My credit report shows my credit rating: Myth.
Technically, there is no such thing as a credit rating. Credit reports are only useful by their ability to accurately reflect a consumer’s credit history and ability to make repayment of debts on time.
My credit report and credit score are the same thing: Myth.
Your credit report is a listing of demographic information, credit accounts and your payment history. A credit score is a point system that the majority of creditors use to determine the amount of risk involved in lending you money - will you repay it according to the agreed terms? Credit scores can make a significant difference in the interest rate terms you’ll be offered for future credit.
My credit score is a set number: Myth.
Your credit score is re-calculated each time your credit report file is accessed. Credit scores are determined by placing a point value on your payment history, how much you owe on all your accounts compared to the credit available to you, length of your credit history, amount of new credit you have sought, and the types of credit you are using.
Savvy consumers need to
understand the reality of
Only myself and creditors I allow may view my credit report: Myth.
Not only do creditors view your credit report but also insurance companies, employers and landlords. Your private information can and is sold to others by the credit bureau without your permission or knowledge. Examples of these activities are the many credit solicitations you receive in the mail each month.
As long as I make my payments on time I don’t have to worry about my credit report: Myth.
Experts now recommend you review your credit report on a least an annual basis. Careful monitoring of your credit report is often the first indication available that you have been a victim of identity fraud.
Credit reports contain only accurate information: Myth.
Some estimates say ninety percent of all credit reports contain inaccuracies. As many as 80% could have errors that would negatively affect a credit score. The types of errors surveys and searchers have found on credit reports include errors of personal identifying or demographic information, such as name, address, social security number, inaccurate reporting of consumers’ account status and data, such as limit, balance, or terms, improper or inadequate purging of outdated information, missing information or data and information or data from the credit reports of other consumers. Even more serious errors include accounts incorrectly marked ‘delinquent’, credit accounts listed that do not belong to the consumer, and reports listing public records or judgments that belong to someone else. The prevalence of errors on credit reports has sprouted numerous companies that will review your credit report for you (at a premium price, of course) and report any errors found to you. Many of these companies are off shoots of the same credit reporting agencies that list the errors on your credit report, creating lingering questions about conflict of interest.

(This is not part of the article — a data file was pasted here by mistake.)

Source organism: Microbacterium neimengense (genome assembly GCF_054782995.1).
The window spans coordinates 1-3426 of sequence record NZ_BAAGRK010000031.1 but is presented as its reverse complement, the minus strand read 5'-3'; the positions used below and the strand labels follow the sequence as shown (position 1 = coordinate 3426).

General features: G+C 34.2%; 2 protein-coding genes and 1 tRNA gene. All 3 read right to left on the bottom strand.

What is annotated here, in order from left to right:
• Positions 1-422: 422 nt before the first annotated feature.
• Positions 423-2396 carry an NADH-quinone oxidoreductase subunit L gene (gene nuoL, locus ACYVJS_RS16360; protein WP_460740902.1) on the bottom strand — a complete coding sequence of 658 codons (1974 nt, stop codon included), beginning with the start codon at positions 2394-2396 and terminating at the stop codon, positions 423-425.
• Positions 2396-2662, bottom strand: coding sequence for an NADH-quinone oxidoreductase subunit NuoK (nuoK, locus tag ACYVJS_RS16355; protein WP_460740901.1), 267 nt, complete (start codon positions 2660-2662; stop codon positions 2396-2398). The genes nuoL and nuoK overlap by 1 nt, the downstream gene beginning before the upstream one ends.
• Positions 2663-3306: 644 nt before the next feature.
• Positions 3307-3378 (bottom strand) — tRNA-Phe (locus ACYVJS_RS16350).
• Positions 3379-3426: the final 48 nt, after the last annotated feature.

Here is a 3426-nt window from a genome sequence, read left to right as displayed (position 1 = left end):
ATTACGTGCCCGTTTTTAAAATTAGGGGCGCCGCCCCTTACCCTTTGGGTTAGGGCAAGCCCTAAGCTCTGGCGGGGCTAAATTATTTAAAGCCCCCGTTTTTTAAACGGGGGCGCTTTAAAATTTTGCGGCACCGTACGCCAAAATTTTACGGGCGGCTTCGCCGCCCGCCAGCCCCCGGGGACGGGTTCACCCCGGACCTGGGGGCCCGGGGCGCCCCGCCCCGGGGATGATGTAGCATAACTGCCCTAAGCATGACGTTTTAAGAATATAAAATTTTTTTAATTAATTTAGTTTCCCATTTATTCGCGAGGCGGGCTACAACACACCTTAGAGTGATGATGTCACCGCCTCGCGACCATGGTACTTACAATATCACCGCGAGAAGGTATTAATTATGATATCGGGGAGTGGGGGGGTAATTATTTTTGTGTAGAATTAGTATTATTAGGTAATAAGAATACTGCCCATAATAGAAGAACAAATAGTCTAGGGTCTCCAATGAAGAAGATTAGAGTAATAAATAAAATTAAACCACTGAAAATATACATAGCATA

There are companies who will fix my credit: Myth.
A search of the World Wide Web also shows a number of companies that claim they can remove derogatory information from your credit report for you or correct errors, again, at a premium price. As a smart consumer you should recognize that as the scam it is and that some of these companies make recommendations to their ‘clients’ that encourage dishonesty and in some situations, illegal behavior. First, only you can complete the process to correct errors on your credit report, and secondly, accurate information (even if it is derogatory) will not be removed from your credit report. The only remedy for accurate derogatory marks on your credit report is time and an improved repayment history.
My ‘bad’ credit will drop off of my credit report after 7 years: Myth.
While there are some parts of your credit report that will be deleted after 7 years, this does not apply to all listings. There are many different factors and limitations that affect the length of time listings remain on a credit report. More important to your ability to get future credit, is the debt resolved or paid in full?
CAF assists clients to
monitor their credit report
on an annual basis.
I must hire a company to review and monitor my credit report: Myth.
Credit Advisors Foundation reviews and monitors your credit report as part of your debt management program service. What does CAF look for during a credit report review? Within the first six months of your program CAF conducts an initial review of your credit report. At that time, your credit report is compared to your debt management program application. Any differences or inaccuracies we note may be reported to you to confirm our findings. (Are the accounts yours? Were you aware of them? Should they be included in your DMP?) If these differences or inaccuracies are determined to be errors, CAF Client Care can walk you through the process necessary to request corrections by the credit reporting agencies. After the initial review, CAF completes periodic reviews of your credit report. During these reviews any changes or new differences may also reported to you and we will again assist you in completing the process to correct any determined errors. Credit report reviews are just one more advantage you receive in your debt management program with Credit Advisors Foundation. By including this credit report review service, the average savings for our clients’ is $60 to $100 annually, as well as, lowering your risk of identity theft. Learning how to complete a credit report error complaint can save you time, and stress and lower the amount of interest you pay on future credit. All of which, assists you to maintain diligence in monitoring your credit report yourself.